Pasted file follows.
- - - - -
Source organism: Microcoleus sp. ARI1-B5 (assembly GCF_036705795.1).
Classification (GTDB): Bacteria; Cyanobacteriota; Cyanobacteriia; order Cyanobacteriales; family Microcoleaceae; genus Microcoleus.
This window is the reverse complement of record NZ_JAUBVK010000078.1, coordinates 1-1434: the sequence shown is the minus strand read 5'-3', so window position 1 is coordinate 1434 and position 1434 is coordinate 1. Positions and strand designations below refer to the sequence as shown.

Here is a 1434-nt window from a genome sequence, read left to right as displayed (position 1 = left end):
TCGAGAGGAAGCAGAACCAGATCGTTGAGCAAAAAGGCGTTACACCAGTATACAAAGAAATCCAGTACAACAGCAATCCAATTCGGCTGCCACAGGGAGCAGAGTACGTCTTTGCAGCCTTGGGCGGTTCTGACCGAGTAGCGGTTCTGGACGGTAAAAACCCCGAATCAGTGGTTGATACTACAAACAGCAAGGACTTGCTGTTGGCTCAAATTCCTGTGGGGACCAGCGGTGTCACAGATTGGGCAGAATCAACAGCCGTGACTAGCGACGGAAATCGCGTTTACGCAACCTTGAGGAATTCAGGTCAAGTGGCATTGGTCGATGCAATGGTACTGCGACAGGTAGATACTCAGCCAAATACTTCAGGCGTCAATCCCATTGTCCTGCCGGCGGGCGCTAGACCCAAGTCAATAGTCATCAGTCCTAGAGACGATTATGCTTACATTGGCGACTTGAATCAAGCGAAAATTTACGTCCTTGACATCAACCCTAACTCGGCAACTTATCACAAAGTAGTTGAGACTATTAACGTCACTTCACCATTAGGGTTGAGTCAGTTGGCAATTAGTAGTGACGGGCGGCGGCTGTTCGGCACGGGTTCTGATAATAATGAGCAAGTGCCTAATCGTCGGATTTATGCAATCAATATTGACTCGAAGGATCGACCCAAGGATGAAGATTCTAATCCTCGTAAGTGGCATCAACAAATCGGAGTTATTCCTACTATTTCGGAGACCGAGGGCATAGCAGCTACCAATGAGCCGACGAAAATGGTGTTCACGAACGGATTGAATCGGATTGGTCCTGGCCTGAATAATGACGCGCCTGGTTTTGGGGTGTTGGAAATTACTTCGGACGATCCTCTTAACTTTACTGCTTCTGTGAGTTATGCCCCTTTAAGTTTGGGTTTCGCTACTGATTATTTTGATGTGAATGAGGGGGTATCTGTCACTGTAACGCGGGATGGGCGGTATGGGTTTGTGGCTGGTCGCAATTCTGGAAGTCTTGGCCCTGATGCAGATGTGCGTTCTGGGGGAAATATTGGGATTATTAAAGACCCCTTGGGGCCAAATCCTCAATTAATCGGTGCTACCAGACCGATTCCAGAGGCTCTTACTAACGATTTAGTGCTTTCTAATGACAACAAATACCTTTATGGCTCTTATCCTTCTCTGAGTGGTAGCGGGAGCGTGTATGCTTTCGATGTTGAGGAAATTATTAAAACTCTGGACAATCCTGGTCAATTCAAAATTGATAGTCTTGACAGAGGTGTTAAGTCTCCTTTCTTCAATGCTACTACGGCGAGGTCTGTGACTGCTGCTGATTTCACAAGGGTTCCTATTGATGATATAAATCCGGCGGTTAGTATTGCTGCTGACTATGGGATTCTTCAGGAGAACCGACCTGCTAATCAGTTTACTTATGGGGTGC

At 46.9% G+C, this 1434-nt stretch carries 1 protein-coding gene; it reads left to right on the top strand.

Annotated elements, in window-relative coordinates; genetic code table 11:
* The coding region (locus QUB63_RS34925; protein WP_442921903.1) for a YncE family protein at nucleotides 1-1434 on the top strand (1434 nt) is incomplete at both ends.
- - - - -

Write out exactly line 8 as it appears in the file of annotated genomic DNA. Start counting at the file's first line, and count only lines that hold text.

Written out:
* The coding region (locus QUB63_RS34925; protein WP_442921903.1) for a YncE family protein at nucleotides 1-1434 on the top strand (1434 nt) is incomplete at both ends.